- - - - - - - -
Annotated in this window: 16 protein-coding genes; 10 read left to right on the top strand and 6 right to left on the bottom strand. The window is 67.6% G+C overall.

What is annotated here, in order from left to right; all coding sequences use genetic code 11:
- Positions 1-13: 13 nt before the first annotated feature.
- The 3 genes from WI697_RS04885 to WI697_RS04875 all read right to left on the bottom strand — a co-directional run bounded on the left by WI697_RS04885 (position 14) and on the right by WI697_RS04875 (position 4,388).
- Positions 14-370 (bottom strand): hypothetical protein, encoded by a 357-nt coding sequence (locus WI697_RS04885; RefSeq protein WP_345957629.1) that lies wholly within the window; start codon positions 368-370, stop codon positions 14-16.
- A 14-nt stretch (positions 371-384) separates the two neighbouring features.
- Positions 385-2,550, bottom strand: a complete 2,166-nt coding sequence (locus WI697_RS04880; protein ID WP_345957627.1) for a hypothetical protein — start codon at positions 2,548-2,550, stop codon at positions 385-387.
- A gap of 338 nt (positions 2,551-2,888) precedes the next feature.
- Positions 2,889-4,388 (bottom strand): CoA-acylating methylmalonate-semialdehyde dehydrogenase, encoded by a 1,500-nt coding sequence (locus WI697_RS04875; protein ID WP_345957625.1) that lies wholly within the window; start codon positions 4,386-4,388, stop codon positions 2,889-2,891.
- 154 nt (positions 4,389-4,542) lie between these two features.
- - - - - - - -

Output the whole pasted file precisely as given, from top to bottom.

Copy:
Annotated in this window: 16 protein-coding genes; 10 read left to right on the top strand and 6 right to left on the bottom strand. The window is 67.6% G+C overall.

What is annotated here, in order from left to right; all coding sequences use genetic code 11:
- Positions 1-13: 13 nt before the first annotated feature.
- The 3 genes from WI697_RS04885 to WI697_RS04875 all read right to left on the bottom strand — a co-directional run bounded on the left by WI697_RS04885 (position 14) and on the right by WI697_RS04875 (position 4,388).
- Positions 14-370 (bottom strand): hypothetical protein, encoded by a 357-nt coding sequence (locus WI697_RS04885; RefSeq protein WP_345957629.1) that lies wholly within the window; start codon positions 368-370, stop codon positions 14-16.
- A 14-nt stretch (positions 371-384) separates the two neighbouring features.
- Positions 385-2,550, bottom strand: a complete 2,166-nt coding sequence (locus WI697_RS04880; protein ID WP_345957627.1) for a hypothetical protein — start codon at positions 2,548-2,550, stop codon at positions 385-387.
- A gap of 338 nt (positions 2,551-2,888) precedes the next feature.
- Positions 2,889-4,388 (bottom strand): CoA-acylating methylmalonate-semialdehyde dehydrogenase, encoded by a 1,500-nt coding sequence (locus WI697_RS04875; protein ID WP_345957625.1) that lies wholly within the window; start codon positions 4,386-4,388, stop codon positions 2,889-2,891.
- 154 nt (positions 4,389-4,542) lie between these two features.